but if you just throw a label at them and then attack the label, it has the disabling effect of making your target amused and making you look silly. because what you have labeled them doesn't apply, and you look dumb for not familiarizing yourself with someone before attacking them

that has been my intellectual charity for you today. run along child and try again sometime. there is adelightful world out there. it's called "communication". try it sometime (snicker). your current approach of putting blinders on and flailing out at anything you hear move is entertaining at first but just embarassing after awhile


The tigers of wrath are wiser than the horses of instruction.

[ Parent ]

i believe that iranians should determine their (none / 1) (#139)
by circletimessquare on Sun Apr 29, 2007 at 01:26:31 AM EST

destiny

however, it is not me preventing them from doing that, it is a theocracy in tehran preventing them from doing that

you know, theocracy, not a democracy? theocracy means some grumpy old men interpret the will of god and tell you how to live your life. you understand what that means, right? and you know democracy, the ability to determine your own government, right?

you'll figure it out someday: you don't prove that neocons are wrong by embracing something far worst than a neocon

this is my beliefs:

http://www.kuro5hin.org/story/2006/2/20/3858/45254

http://www.kuro5hin.org/story/2005/12/21/21244/723

i am not a neocon. neocons are assholes. but i know enough about the real world that you apparently don't to know that there are far worse things out there. and embracing those worse things in the name of opposing neocons is  not exactly a demonstration of intelligence, compassion, or morality. it's just naive blind and stupid


The tigers of wrath are wiser than the horses of instruction.

[ Parent ]

You Social Democrud (1.00 / 3) (#109)
by FEKLAAR on Thu Apr 26, 2007 at 04:47:55 PM EST

Are a tard, nothing but a delusional tard. You wear coke bottle glasses and knee socks don't you sissy boi?
I AM MIGHTY!!!! BEWARE THE GAZE OF FEKLAAR'S ONE ALL SEEING EYE OR POWER! ALL HAIL FEKLAAR!
[ Parent ]
twice earth's gravity? (3.00 / 3) (#95)
by nlscb on Wed Apr 25, 2007 at 10:01:43 PM EST

Christ, as if we don't have enough fat chicks as it is.

Comment Search has returned - Like a beaten wife, I am pathetically grateful. - mr strange

One problem (none / 1) (#96)
by codejack on Wed Apr 25, 2007 at 10:16:05 PM EST

We will not have time to colonize other planets if we don't fix the problems we have now; global warming, other pollution, and of course, the dreaded WMD's.

Nuclear weapons are a danger, but I think not as great as Dr. Hawking believes. The possibility of a full-scale nuclear war is remote, but it is only a matter of time before some terrorist group, or a government wanting everyone to think it was a terrorist group, gets their hands on a black-market Bomb. If I were a betting man, I'd say that the old soviet satellite states are the most likely targets, especially the oil-rich ones, with Russia taking the opportunity to re-assert authority and reigniting (refreezing?) the cold war. Next in line is Venezuela, obviously.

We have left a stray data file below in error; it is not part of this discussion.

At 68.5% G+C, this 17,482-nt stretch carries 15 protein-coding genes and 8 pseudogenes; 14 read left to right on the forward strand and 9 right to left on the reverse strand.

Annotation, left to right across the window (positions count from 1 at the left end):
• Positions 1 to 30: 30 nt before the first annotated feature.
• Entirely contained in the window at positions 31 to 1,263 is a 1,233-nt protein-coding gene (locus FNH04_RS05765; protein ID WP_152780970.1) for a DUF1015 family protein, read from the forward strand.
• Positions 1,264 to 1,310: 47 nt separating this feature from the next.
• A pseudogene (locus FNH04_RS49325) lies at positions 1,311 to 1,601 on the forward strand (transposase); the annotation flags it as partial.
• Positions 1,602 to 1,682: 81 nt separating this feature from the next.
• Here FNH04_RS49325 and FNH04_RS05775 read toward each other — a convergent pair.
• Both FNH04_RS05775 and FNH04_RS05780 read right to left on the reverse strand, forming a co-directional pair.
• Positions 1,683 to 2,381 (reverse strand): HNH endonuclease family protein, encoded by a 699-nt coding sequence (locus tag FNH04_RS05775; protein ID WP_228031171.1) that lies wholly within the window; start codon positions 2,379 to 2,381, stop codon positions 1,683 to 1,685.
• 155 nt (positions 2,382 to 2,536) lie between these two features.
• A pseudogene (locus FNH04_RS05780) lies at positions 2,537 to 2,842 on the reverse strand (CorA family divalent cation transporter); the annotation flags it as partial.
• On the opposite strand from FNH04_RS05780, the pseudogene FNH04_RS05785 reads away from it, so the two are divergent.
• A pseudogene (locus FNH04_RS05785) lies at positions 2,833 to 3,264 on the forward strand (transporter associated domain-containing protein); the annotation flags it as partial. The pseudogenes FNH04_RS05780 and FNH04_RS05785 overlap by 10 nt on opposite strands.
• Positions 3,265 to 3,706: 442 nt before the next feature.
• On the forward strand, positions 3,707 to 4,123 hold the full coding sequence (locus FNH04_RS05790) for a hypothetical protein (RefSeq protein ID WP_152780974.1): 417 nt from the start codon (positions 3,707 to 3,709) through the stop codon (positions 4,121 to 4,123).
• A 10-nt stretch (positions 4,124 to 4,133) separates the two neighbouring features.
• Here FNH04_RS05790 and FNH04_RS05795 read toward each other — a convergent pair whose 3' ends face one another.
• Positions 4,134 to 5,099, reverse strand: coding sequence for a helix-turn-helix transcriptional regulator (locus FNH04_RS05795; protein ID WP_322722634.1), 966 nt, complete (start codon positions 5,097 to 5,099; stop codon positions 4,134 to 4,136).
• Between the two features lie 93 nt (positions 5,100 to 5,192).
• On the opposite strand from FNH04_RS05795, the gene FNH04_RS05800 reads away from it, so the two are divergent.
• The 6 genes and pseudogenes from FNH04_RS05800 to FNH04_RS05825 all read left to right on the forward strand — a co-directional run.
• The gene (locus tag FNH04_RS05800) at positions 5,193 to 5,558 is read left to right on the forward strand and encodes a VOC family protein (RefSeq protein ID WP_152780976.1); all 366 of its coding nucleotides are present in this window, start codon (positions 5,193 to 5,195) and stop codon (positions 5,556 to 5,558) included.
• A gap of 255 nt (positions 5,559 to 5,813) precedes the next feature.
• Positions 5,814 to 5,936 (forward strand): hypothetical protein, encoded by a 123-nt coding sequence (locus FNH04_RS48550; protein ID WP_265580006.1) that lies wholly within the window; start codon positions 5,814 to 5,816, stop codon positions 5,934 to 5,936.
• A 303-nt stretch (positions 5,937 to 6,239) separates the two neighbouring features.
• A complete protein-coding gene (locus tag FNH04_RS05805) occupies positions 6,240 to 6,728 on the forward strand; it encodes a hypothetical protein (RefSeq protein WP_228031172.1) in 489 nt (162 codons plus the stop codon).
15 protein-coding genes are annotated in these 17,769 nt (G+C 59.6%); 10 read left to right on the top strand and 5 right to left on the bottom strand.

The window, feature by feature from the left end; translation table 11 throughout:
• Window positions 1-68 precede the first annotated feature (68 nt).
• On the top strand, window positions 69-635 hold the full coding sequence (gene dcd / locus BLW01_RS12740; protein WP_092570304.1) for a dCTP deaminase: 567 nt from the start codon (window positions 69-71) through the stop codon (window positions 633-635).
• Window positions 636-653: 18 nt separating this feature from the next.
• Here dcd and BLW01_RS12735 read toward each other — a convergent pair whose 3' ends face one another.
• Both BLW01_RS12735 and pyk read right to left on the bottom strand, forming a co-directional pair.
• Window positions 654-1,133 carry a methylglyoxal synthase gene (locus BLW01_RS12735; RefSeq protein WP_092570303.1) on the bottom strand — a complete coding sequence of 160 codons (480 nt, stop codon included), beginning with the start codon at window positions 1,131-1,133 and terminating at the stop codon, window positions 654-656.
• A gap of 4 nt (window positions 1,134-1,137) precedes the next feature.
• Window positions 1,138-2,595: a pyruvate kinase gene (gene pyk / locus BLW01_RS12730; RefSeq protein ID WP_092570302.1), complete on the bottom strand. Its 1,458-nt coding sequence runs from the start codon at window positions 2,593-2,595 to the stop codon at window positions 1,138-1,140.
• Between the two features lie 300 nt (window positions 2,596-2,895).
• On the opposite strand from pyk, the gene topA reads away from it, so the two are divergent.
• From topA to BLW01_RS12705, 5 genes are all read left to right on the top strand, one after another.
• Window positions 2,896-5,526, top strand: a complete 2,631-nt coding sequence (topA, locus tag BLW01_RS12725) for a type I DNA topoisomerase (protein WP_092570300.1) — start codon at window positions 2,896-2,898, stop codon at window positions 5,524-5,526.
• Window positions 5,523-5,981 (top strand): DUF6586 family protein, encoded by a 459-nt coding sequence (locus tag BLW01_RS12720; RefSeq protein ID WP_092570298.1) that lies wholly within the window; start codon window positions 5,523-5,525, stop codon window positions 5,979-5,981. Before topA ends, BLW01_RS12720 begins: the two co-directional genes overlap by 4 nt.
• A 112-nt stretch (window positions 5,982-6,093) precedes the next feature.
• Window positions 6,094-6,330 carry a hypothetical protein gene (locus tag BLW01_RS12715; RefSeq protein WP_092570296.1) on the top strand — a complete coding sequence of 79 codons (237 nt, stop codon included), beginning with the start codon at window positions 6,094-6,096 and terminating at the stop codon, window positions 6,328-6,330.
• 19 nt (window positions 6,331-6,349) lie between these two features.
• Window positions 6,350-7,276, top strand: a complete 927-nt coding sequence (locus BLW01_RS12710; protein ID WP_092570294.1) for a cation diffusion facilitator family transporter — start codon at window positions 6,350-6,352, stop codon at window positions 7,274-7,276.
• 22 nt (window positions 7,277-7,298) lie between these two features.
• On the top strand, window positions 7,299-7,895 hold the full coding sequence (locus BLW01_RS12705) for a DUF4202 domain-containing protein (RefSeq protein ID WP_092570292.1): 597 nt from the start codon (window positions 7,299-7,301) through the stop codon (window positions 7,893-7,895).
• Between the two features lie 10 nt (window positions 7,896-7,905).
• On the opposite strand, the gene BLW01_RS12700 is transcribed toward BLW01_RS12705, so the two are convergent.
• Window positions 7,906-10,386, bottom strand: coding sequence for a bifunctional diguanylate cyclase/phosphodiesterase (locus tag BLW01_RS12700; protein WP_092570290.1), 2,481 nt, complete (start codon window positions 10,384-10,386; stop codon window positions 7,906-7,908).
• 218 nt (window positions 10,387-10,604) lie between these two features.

Pollution is another problem, and the heart of it is this: There are too many of us. Those of us with a bent for science know the dangers of fucking with nature, and the "die-off" curve in the graph (you know, where the population gets too high and they all starve to death?) is within most of our expected lifetimes. Who here wants to watch your children, grandchildren, and great-grandchildren starve to death, along with 15 or 20 billion other people? That won't really happen, of course; We'll run out of fresh water and die of thirst, instead.

Science can fix all of this, we hope, but if you're not working on it, quit fucking whining about taxes for education and let those of us who are trying to save the world get on with it.


Please read before posting.

do you believe what you write? (2.50 / 4) (#111)
by Roman on Thu Apr 26, 2007 at 06:09:30 PM EST

We will not have time to colonize other planets if we don't fix the problems we have now; global warming, other pollution, and of course, the dreaded WMD's. - oh, please, we will never fix all problems on this planet, if we had to fix all the ills of this world to colonize others, the colonization would never happen.

If instead of taking on a journey, Columbus decided to fight poverty in his own country the US would still be in the hands of the natives.

Pollution is another problem, and the heart of it is this: There are too many of us. - this is a stupid argument.  There are not too many of us as long as we find ways to support our population size.

Besides, there is a very good reason to grow population in size: we need critical mass to produce new technologies, we need critical mass to produce those rare geniuses that push the science forward.  Like Einstein, you couldn't have Einstein appear in a very small population.  There are many reasons for that, one is that in small population, most of the population is busy growing food and noone has time for activities like science.  Another reason is that we need intellectual mutants, and the possibility of mutations that produce extremely smart people goes up, as the general population goes up.  Even when we do produce very smart people, the chances of them actually using their extreme intelligence in productive manner are very small.  They need education, they need opportunities, this is what the rest of us are providing them with.

That's how our species will survive and establish itself in the Universe, by multiplying and producing intellectual mutants and environment where those mutants will thrive and achieve the levels of understanding of the Universe that a 'normal' today's person cannot have.